As 2017 comes to a close, I’m taking some time to reflect on the books I read in the past year. When I reread the post I wrote at the end of 2016, I found the percentage of Canadian books I’ve read hasn’t changed, the books I buy and the ones I borrow from the library remain pretty equal, and I’m still a sucker for a compelling coming-of-age tale. The years change but some things stay the same.

Stand-out books

The longest book I read

The Nix by Nathan Hill (737 pages)

The shortest book I read

Animal Farm by George Orwell (95 pages)

The book I expected to hate but didn’t

Station Eleven by Emily St. John Mandel. This book received so much praise that it might be surprising to hear I didn’t think I’d like it. But, the thing is, I’m not usually a fan of science fiction. I really only read this book because it was a book club selection. I didn’t totally get into the parts that take place in the future, but I was drawn in by the parts that occur in modern day. Above all, I loved the connection between characters over the different time periods.

The book I expected to love but didn’t

Smile by Roddy Doyle. I liked this book more at the beginning, but, as it went on, I was disappointed in the direction it took and I found the end somewhat predictable.

The book that had been on my TBR list for too long

The Bell Jar by Sylvia Plath. I first read Plath’s poetry when I was a brooding teen and I’ve continued to turn to her poems throughout my adult life. But I never got around to reading her novel The Bell Jar until this year. I had a dream that I came across a copy in a used bookstore. Later that week, I was in a used bookstore and, without looking for the book, I found myself face to face with The Bell Jar. I took it as a sign that it was time to read this book, and I’m so glad I did.

The book that surprised me the most

Bellevue Square by Michael Redhill. I put this book on hold at the library when it was longlisted for the Giller Prize. I was intrigued by the premise of a woman trying to meet her doppelgänger, but I wasn’t totally sure I’d get into it. A few days after the book won the Giller, my hold arrived. The entire time I was reading this book, I kept thinking WTF? And yet I thoroughly enjoyed it. I definitely wasn’t expecting this book to have so much going on.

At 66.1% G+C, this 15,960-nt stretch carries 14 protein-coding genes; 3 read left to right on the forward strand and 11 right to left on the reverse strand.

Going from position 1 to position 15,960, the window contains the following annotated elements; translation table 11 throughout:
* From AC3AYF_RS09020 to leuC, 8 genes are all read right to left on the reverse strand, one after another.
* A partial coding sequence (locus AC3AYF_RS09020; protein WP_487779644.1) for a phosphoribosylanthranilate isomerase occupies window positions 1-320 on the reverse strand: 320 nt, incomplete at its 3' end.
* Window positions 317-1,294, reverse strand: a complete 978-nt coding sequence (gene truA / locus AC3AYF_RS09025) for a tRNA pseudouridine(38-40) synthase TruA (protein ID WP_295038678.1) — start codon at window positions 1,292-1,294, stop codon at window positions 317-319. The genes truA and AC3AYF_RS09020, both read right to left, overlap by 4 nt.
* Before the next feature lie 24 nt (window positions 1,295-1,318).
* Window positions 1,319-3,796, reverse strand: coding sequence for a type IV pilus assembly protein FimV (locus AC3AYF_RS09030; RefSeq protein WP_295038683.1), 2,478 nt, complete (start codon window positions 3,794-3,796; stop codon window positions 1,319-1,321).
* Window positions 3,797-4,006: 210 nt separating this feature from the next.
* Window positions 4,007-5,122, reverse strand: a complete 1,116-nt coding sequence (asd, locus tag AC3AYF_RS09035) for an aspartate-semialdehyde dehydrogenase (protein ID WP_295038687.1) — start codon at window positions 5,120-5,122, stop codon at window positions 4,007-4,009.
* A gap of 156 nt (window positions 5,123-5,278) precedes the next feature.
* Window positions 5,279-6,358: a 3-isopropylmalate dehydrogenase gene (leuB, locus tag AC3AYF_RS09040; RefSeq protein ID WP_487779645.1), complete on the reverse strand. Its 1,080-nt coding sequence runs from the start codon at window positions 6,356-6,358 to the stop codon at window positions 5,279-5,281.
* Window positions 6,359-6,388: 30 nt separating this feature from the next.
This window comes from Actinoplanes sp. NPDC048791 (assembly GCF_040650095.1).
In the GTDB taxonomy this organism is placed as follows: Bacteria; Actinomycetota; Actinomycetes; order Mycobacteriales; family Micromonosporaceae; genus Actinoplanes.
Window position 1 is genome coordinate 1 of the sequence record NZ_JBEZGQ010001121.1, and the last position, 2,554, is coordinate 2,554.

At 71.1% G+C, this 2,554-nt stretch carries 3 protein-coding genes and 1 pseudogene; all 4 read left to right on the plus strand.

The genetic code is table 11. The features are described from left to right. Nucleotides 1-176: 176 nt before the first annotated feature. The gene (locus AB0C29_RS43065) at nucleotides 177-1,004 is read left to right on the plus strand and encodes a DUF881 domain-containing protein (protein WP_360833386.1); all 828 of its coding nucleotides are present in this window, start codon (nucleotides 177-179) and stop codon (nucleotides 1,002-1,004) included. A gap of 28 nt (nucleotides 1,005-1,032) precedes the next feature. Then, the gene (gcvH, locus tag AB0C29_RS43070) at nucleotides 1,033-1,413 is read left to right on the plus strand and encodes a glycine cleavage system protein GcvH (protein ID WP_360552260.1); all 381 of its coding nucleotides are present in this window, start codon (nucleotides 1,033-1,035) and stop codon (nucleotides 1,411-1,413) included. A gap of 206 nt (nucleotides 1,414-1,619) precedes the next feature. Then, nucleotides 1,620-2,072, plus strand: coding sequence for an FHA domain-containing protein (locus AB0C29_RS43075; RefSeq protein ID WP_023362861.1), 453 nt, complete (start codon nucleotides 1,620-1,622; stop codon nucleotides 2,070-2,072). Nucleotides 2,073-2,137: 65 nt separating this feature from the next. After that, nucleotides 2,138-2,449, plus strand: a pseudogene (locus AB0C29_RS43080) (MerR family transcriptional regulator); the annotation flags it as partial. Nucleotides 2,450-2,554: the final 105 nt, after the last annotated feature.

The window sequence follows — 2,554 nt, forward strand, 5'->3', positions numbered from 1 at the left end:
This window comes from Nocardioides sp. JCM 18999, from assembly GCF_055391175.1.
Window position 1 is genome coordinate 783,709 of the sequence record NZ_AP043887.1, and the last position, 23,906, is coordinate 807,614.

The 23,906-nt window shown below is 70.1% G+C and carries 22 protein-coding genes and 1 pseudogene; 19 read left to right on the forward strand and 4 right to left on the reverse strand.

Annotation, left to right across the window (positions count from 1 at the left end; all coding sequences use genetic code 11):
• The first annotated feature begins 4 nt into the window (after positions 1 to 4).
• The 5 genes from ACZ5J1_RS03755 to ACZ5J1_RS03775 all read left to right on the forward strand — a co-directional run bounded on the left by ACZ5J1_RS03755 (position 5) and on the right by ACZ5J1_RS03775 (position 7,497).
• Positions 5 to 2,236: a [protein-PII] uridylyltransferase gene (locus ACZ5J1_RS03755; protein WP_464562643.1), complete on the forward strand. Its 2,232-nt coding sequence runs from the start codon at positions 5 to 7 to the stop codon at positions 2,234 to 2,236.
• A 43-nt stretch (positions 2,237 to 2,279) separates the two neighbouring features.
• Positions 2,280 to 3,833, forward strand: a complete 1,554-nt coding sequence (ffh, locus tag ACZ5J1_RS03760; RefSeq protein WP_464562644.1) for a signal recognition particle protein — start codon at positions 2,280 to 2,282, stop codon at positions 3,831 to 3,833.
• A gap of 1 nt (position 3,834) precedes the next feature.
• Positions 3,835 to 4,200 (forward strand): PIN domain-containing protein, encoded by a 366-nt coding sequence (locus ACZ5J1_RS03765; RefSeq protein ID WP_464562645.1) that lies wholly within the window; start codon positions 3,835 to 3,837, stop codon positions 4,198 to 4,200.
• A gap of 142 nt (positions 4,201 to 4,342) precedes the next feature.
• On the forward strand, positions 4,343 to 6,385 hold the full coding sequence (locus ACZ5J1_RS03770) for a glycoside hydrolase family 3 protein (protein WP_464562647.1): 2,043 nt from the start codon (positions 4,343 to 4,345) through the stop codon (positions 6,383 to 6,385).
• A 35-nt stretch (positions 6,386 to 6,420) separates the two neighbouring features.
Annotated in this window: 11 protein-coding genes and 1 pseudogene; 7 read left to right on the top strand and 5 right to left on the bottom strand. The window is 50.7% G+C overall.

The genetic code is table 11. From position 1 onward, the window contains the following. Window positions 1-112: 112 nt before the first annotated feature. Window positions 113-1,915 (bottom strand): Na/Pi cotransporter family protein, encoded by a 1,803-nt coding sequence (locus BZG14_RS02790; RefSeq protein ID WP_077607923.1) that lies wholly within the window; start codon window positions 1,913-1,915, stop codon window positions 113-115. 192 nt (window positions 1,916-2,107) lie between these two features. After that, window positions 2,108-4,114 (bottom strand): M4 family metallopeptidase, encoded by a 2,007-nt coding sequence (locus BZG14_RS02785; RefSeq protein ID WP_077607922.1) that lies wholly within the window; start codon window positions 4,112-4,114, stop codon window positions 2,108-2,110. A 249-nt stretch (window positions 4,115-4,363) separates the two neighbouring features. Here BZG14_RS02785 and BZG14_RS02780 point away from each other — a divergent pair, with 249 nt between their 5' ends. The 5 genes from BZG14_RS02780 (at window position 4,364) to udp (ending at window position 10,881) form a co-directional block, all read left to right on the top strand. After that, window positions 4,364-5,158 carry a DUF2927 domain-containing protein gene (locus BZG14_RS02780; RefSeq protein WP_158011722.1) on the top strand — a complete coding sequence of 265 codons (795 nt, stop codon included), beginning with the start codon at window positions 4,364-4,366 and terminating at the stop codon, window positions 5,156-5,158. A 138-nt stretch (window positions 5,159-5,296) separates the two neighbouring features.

The book that gave me a life lesson when I wasn’t expecting one

Clothes, Clothes, Clothes, Music, Music, Music, Boys, Boys, Boys by Viv Albertine. I hadn’t heard any music by The Slits before, but I wanted to read the autobiography of the band’s lead guitarist because I wanted to hear the perspective of a female musician during the ’70s punk era. I didn’t expect to get some general life advice that I’ve found myself returning to.

In a section of the book where Albertine discusses trying to say yes to more opportunities in her life, she also mentions that sometimes the best thing is to “say yes to nothing.” Sometimes none of the options available to us are good for us. “If your choice is either the wrong thing or nothing, however frightened you are, you’ve got to take nothing.” I don’t know if that will make as much sense without the context of the rest of the book, but it’s something that really hit home for me.

The books that had me saying “Just one more chapter”

My 5 favourite books read in 2017

By the numbers

Books I bought: 45% (bought new: 40%, bought used: 5%)

Books borrowed from the library: 47%

Books received as gifts: 3%

Books borrowed from friends or family: 5%

Books written by Canadian writers: 35%

Books written by women: 63%

Books written by men: 37%

Books published in 2017: 44%

Fiction: 90%

Non-fiction: 10%

Lessons learned

Sometimes the buzz is warranted, but sometimes it’s just noise.